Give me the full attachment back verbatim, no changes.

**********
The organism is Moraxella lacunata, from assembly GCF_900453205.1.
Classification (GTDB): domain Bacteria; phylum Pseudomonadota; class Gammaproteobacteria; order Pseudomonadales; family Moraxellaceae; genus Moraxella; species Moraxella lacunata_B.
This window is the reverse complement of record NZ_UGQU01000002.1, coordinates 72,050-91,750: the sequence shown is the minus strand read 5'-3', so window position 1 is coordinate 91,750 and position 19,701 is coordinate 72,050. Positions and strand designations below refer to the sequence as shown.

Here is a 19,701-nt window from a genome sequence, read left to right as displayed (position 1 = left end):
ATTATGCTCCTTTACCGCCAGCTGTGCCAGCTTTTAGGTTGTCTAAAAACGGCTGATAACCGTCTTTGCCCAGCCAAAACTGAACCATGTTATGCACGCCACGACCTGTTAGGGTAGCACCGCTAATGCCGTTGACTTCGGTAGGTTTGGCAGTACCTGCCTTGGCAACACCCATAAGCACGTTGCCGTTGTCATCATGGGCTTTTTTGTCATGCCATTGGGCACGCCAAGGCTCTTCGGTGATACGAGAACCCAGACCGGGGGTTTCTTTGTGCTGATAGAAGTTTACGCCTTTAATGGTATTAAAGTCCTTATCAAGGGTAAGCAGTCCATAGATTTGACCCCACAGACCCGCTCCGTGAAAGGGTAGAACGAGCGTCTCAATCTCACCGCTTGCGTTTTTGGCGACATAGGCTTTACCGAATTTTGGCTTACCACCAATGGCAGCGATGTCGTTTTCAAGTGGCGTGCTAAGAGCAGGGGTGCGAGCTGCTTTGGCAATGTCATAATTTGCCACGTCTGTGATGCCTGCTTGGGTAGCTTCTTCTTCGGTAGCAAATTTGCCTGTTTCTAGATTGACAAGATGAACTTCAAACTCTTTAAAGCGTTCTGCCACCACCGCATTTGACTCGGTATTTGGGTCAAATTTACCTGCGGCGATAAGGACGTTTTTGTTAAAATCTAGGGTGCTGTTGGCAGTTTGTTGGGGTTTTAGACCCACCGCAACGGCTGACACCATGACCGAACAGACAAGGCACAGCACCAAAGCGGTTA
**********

The organism is Moraxella lacunata, from assembly GCF_900453205.1.
Classification (GTDB): domain Bacteria; phylum Pseudomonadota; class Gammaproteobacteria; order Pseudomonadales; family Moraxellaceae; genus Moraxella; species Moraxella lacunata_B.
This window is the reverse complement of record NZ_UGQU01000002.1, coordinates 72,050-91,750: the sequence shown is the minus strand read 5'-3', so window position 1 is coordinate 91,750 and position 19,701 is coordinate 72,050. Positions and strand designations below refer to the sequence as shown.

Here is a 19,701-nt window from a genome sequence, read left to right as displayed (position 1 = left end):
ATTATGCTCCTTTACCGCCAGCTGTGCCAGCTTTTAGGTTGTCTAAAAACGGCTGATAACCGTCTTTGCCCAGCCAAAACTGAACCATGTTATGCACGCCACGACCTGTTAGGGTAGCACCGCTAATGCCGTTGACTTCGGTAGGTTTGGCAGTACCTGCCTTGGCAACACCCATAAGCACGTTGCCGTTGTCATCATGGGCTTTTTTGTCATGCCATTGGGCACGCCAAGGCTCTTCGGTGATACGAGAACCCAGACCGGGGGTTTCTTTGTGCTGATAGAAGTTTACGCCTTTAATGGTATTAAAGTCCTTATCAAGGGTAAGCAGTCCATAGATTTGACCCCACAGACCCGCTCCGTGAAAGGGTAGAACGAGCGTCTCAATCTCACCGCTTGCGTTTTTGGCGACATAGGCTTTACCGAATTTTGGCTTACCACCAATGGCAGCGATGTCGTTTTCAAGTGGCGTGCTAAGAGCAGGGGTGCGAGCTGCTTTGGCAATGTCATAATTTGCCACGTCTGTGATGCCTGCTTGGGTAGCTTCTTCTTCGGTAGCAAATTTGCCTGTTTCTAGATTGACAAGATGAACTTCAAACTCTTTAAAGCGTTCTGCCACCACCGCATTTGACTCGGTATTTGGGTCAAATTTACCTGCGGCGATAAGGACGTTTTTGTTAAAATCTAGGGTGCTGTTGGCAGTTTGTTGGGGTTTTAGACCCACCGCAACGGCTGACACCATGACCGAACAGACAAGGCACAGCACCAAAGCGGTTA